4. Humour pays off

Contemporary art isn't famous for its sense of humour. This may be why two Frieze Talks - "What's So Funny?" and "Susan Hiller in conversation with John Welchman" - choose to tackle this issue head-on. A more subtle alternative to shock, humour can be just as arresting. Witness gallery Jack Hanley's adroit use of astonishingly lifelike, cast-resin effigies of gherkins erected on pedestals in Austrian artist Erwin Wurm's Self-Portrait as a Pickle.

5. Less is more

This principle goes a long way to explaining the success of "Frame", a section of the fair dedicated to solo artist presentations by galleries that have been around for less than 6 years. Some of the displays that worked best at Frieze as a whole were the ones which focused on a single artist or fully worked out one dominant concept. Soothing grey tones in the richly patterned paintings by Japanese artist Nana Funo, represented by Tomio Koyama Gallery based in Tokyo and Kyoto, were a positive reprieve after some of the fair's excesses.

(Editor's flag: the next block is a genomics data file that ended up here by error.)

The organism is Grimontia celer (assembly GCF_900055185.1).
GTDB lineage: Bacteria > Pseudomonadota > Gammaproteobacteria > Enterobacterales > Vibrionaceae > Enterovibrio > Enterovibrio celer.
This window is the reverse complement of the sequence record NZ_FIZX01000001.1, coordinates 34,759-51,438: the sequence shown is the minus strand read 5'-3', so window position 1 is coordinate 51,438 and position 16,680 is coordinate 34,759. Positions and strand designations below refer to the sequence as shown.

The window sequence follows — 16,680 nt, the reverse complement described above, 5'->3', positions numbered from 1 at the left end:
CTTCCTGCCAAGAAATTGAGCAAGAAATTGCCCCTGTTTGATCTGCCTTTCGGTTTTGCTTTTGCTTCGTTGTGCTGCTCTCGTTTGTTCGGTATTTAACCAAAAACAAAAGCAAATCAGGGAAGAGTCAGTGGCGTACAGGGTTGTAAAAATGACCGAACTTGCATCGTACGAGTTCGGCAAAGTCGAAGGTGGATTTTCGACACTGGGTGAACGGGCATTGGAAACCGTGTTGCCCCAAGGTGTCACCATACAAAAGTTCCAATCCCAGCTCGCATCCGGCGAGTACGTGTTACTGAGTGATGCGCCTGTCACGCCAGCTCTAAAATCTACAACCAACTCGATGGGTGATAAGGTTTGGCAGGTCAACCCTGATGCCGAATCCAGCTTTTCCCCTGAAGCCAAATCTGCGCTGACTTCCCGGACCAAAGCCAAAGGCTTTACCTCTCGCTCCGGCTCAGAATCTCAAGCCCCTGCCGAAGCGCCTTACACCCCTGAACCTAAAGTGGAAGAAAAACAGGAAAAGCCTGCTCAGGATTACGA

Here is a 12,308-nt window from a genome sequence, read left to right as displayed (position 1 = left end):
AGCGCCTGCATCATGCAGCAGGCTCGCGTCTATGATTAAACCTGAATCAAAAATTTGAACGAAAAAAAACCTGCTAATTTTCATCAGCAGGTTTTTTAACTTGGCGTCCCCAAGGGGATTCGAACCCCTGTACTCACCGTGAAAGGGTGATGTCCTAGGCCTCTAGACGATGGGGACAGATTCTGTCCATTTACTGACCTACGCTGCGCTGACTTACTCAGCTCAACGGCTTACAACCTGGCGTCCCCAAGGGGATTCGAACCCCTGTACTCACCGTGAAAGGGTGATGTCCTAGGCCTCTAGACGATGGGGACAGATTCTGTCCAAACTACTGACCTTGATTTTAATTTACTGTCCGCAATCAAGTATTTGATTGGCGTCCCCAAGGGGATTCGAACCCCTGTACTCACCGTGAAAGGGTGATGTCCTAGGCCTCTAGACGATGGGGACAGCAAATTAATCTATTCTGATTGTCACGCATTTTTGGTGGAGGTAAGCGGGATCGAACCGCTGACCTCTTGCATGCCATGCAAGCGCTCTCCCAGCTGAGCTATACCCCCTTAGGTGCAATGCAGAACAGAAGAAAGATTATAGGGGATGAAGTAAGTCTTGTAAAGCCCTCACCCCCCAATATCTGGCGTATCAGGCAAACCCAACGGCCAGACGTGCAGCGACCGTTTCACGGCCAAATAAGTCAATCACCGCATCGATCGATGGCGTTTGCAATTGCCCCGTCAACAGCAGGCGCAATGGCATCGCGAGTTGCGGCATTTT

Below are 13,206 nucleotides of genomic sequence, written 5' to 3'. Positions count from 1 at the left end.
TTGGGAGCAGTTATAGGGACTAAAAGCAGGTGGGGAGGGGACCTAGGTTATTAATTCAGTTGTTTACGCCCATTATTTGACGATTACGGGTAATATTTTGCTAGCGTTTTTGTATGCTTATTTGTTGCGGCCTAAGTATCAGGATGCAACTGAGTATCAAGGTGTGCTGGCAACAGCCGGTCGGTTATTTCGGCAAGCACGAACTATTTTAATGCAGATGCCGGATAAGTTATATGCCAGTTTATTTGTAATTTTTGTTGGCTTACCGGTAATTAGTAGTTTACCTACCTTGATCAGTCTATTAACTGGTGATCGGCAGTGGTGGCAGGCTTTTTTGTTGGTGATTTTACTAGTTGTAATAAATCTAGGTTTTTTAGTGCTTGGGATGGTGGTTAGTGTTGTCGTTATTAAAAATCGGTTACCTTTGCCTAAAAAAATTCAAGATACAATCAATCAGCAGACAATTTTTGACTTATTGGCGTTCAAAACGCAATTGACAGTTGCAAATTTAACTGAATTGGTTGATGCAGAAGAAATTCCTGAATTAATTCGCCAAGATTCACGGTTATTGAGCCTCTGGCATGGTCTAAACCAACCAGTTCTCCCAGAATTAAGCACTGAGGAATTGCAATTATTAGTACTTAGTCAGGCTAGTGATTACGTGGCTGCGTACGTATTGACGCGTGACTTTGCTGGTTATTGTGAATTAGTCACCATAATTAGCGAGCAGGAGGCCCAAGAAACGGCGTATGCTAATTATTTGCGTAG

IBL/REX
Show Hide image

Paula Hawkins: a pulp-feminist follow-up on The Girl on the Train

Hawkins’s writing displays a suspicion of power, especially male power, though she is also eager to identify moments of female collusion in misogyny. 

A couple of years ago, Paula Hawkins, an Oxford graduate with a run of chick-lit novels to her name (well, to her nom de plume Amy Silver), became the latest example of various splashy phenomena. Most obviously, The Girl on the Train, her first thriller, made Hawkins an out-of-nowhere, book-clubtastic, “movie rights gone in a flash” sensation, on the model of E L James. It also made Hawkins, who had formerly worked at the Times, one of those journalist-turned-juggernaut figures, like Robert Harris and Gillian Flynn, a beacon of light to every deadline-haunted hack.